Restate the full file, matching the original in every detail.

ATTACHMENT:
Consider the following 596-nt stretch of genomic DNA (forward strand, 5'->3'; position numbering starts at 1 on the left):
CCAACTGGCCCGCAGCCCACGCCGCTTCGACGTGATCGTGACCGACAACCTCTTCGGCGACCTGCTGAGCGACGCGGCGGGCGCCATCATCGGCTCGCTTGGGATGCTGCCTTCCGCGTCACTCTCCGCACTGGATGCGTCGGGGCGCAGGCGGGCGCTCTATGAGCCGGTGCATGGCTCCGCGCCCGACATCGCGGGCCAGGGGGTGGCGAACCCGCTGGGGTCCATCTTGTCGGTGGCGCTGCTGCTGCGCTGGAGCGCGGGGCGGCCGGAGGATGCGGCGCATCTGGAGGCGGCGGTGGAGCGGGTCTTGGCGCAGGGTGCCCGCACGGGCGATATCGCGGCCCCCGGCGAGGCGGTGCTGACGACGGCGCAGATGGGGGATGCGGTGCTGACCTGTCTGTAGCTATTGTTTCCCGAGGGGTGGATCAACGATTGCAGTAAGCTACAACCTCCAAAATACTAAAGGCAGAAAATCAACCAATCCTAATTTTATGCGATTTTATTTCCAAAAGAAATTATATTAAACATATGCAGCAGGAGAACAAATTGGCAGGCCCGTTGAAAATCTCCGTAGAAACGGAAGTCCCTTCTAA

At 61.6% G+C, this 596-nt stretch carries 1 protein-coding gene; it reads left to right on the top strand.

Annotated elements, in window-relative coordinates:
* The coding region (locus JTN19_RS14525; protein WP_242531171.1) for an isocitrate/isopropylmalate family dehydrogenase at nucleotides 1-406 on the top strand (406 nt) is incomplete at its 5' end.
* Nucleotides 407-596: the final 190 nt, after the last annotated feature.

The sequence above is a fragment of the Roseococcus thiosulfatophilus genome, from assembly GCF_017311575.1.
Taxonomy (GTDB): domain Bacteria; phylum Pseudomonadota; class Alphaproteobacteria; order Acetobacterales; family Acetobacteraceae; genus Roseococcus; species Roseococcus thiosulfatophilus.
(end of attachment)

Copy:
Consider the following 596-nt stretch of genomic DNA (forward strand, 5'->3'; position numbering starts at 1 on the left):
CCAACTGGCCCGCAGCCCACGCCGCTTCGACGTGATCGTGACCGACAACCTCTTCGGCGACCTGCTGAGCGACGCGGCGGGCGCCATCATCGGCTCGCTTGGGATGCTGCCTTCCGCGTCACTCTCCGCACTGGATGCGTCGGGGCGCAGGCGGGCGCTCTATGAGCCGGTGCATGGCTCCGCGCCCGACATCGCGGGCCAGGGGGTGGCGAACCCGCTGGGGTCCATCTTGTCGGTGGCGCTGCTGCTGCGCTGGAGCGCGGGGCGGCCGGAGGATGCGGCGCATCTGGAGGCGGCGGTGGAGCGGGTCTTGGCGCAGGGTGCCCGCACGGGCGATATCGCGGCCCCCGGCGAGGCGGTGCTGACGACGGCGCAGATGGGGGATGCGGTGCTGACCTGTCTGTAGCTATTGTTTCCCGAGGGGTGGATCAACGATTGCAGTAAGCTACAACCTCCAAAATACTAAAGGCAGAAAATCAACCAATCCTAATTTTATGCGATTTTATTTCCAAAAGAAATTATATTAAACATATGCAGCAGGAGAACAAATTGGCAGGCCCGTTGAAAATCTCCGTAGAAACGGAAGTCCCTTCTAA

At 61.6% G+C, this 596-nt stretch carries 1 protein-coding gene; it reads left to right on the top strand.

Annotated elements, in window-relative coordinates:
* The coding region (locus JTN19_RS14525; protein WP_242531171.1) for an isocitrate/isopropylmalate family dehydrogenase at nucleotides 1-406 on the top strand (406 nt) is incomplete at its 5' end.
* Nucleotides 407-596: the final 190 nt, after the last annotated feature.

The sequence above is a fragment of the Roseococcus thiosulfatophilus genome, from assembly GCF_017311575.1.
Taxonomy (GTDB): domain Bacteria; phylum Pseudomonadota; class Alphaproteobacteria; order Acetobacterales; family Acetobacteraceae; genus Roseococcus; species Roseococcus thiosulfatophilus.